Hobbs seeks to investigate possible election interference in Arizona

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Arizona Secretary of State Katie Hobbs on Wednesday called on Attorney General Mark Brnovich to open a criminal investigation into possible efforts by former President Donald Trump and his allies to influence Maricopa County supervisors while the ballots were still being counted.

Hobbs said some of the communications “involve clear efforts to induce supervisors to refuse to comply with their duties,” which could violate Arizona law. She cited the Arizona Republic report last week on White House text and voicemail messages, Trump’s personal lawyer Rudy Giuliani and Arizona Republican Party President Kelli. Ward, to the Republican members of the supervisory board,

“The report also includes first-hand statements from victims of this potential crime,” Hobbs said. She cited at least one potential felony charge under Arizona law.

A spokesperson for Brnovich was not immediately available to comment on Hobbs’ request, which was emailed directly to the attorney general shortly after 1 p.m.

The demand for legal review is loaded with political connotations.

Hobbs, a Democrat, is running for governor next year. She created a national profile to defend Arizona’s election administration efforts when the November presidential election results were among the closest in the country. Arizona was brought to light by Trump and his allies as they promoted the false narrative of a stolen election.

Brnovich, a Republican, is running for the US Senate next year. Trump criticized Brnovich for failing to support the state Senate’s review of the ongoing ballot. Last week, the United States Supreme Court upheld an Arizona law defended by Brnovich that makes voting more difficult, which he expressed as part of his pledge to preserve the integrity of elections.

Now he has been asked to investigate Trump and his GOP allies on this same issue.

“As you said last week,” fair elections are the cornerstone of our republic, and they begin with rational laws that protect both the right to vote and the accuracy of the results, “” wrote Hobbs in his letter to Brnovich requesting an investigation. . “Arizona law protects election officials from those who seek to interfere with their sacred duties to verify and certify the will of voters.”

Hobbs asked Brnovich to refer his inquiry request to another law enforcement agency if his ethical obligations prevented him from investigating the case.

The Republic detailed two separate attempts by Trump to reach out to Republican supervisor Clint Hickman in the weeks following the election, as the president’s allies sought to alter election results in a state he narrowly lost to the Democrat Joe Biden.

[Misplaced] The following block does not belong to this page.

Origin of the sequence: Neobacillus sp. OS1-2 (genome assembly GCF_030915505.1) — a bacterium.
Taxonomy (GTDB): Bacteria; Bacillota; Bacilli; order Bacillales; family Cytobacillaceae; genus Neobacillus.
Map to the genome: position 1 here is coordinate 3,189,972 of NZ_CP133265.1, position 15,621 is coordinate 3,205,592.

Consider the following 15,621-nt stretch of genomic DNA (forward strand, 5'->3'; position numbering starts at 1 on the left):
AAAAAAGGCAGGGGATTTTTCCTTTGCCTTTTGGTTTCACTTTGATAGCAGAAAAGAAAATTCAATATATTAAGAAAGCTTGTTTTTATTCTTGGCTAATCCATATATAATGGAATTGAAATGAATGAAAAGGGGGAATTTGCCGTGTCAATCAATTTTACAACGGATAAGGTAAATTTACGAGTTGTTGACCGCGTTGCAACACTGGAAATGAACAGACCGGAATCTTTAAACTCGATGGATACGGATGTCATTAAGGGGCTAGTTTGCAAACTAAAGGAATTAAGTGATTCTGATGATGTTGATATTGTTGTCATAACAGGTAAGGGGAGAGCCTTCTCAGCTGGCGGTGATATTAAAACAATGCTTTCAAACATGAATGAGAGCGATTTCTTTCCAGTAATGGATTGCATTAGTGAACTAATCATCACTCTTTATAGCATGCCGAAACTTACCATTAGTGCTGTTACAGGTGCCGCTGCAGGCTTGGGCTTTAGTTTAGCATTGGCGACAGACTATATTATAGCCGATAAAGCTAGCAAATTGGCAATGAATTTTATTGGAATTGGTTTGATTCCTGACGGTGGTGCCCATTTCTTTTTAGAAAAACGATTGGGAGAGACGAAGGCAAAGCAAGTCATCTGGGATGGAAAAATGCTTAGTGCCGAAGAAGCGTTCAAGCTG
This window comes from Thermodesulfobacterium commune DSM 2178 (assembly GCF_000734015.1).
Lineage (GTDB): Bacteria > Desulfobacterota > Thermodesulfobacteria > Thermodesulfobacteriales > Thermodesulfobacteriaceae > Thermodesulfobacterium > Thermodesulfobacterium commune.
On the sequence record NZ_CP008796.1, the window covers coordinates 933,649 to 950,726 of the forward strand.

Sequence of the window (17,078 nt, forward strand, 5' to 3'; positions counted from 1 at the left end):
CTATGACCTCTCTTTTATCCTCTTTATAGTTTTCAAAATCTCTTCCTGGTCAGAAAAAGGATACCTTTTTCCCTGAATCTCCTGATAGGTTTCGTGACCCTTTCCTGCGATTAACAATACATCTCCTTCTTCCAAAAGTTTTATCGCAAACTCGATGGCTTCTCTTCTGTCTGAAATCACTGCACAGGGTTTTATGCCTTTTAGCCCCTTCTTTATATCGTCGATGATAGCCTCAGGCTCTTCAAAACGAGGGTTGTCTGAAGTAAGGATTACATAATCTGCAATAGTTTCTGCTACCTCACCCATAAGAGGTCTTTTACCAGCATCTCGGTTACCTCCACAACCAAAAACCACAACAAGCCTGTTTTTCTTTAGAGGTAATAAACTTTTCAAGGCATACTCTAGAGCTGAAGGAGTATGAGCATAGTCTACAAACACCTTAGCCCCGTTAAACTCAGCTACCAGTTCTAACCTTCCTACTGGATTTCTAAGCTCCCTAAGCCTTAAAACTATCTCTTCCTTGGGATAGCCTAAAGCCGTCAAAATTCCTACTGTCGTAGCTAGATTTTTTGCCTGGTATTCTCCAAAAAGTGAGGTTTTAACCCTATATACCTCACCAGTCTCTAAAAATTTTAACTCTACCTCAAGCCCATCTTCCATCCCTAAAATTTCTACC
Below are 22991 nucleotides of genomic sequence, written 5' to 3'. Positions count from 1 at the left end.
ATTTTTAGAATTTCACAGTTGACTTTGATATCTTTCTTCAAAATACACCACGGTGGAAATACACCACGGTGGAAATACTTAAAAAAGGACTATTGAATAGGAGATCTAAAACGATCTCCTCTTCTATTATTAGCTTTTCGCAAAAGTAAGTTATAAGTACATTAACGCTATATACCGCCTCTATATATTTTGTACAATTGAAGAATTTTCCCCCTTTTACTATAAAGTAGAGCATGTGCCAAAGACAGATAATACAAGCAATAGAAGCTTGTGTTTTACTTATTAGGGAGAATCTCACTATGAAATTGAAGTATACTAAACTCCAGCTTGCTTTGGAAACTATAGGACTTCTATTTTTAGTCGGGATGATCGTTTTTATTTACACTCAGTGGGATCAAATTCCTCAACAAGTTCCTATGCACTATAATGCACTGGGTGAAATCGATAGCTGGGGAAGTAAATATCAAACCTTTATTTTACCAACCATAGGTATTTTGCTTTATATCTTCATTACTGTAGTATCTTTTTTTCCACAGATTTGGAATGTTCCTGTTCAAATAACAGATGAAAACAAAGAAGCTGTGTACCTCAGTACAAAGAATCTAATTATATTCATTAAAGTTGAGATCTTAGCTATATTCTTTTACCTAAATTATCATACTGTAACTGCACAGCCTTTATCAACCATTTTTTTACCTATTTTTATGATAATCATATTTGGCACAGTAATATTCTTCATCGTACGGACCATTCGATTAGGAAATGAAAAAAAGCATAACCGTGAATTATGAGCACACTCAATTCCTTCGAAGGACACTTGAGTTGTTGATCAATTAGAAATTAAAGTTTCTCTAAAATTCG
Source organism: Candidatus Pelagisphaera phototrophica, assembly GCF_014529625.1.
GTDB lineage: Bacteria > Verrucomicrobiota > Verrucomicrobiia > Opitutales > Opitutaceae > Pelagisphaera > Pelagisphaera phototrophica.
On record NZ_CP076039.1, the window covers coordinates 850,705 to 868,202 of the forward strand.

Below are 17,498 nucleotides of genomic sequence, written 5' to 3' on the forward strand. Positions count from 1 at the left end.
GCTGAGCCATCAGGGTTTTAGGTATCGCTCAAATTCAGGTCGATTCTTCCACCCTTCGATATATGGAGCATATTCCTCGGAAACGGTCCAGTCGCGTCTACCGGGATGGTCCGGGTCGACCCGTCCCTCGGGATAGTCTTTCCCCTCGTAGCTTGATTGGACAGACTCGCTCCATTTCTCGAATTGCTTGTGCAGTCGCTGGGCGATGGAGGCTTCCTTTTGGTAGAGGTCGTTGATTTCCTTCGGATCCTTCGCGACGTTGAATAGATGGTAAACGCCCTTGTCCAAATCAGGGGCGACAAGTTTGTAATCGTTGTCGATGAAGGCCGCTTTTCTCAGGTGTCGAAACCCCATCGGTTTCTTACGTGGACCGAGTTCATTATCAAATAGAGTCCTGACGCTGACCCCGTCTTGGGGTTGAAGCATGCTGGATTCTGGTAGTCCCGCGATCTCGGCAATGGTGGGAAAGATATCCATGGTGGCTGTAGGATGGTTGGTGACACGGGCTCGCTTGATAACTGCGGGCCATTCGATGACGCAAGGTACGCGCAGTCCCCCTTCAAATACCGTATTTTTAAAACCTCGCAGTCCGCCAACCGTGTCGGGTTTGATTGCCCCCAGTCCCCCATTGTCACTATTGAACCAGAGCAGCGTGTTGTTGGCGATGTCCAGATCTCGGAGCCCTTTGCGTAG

At the time, Hickman was chairman of the Board of Supervisors, the elected body that oversees elections in the state’s most populous county.

Hickman received the first call from the White House switchboard on December 31, as he celebrated the upcoming New Year with his wife and friends. He let the call go to voicemail.

The second call came on the night of January 3, after the Washington Post published a recording of Trump’s hour-long phone call with the Georgia Secretary of State. Hickman sought to avoid speaking to the president due to an ongoing dispute and let the call go to voicemail.

Separately, Giuliani called supervisors before and after his November 30 meeting in Phoenix about the election outcome with a handful of state GOP lawmakers. The Republic obtained voice messages which he left with the overseers.

“If you get the chance, could you please call me,” Giuliani said in a message. “I have a few things I would like to talk about with you. Maybe we can fix this thing. You know, I really think it’s a shame that Republicans are both in this kind of situation. And I think there may be a good way to solve this problem for everyone. “

The Republic also exposed Ward’s attempts to pressure supervisors “to stop the count,” to delay certification of results and to check whether voting software added votes to Democrats. His efforts continued as Trump’s legal challenges across the country failed.

When these efforts were unsuccessful, through various texts, she declared that the supervisors were “not American” and played for the “BAD team”.

In a text to GOP Supervisor Jack Sellers, Ward wrote: “We have 4 years to support you politically and we will. You are what lies between integrity and theft.

Ward did not respond to the Republic’s efforts to reach her last week. On Twitter, she wrote “BS” in response to the article.

She later wrote: “No one can ever say that I’m not doing all I can to ensure #ElectionIntegrity. And I always will! # Proud American.

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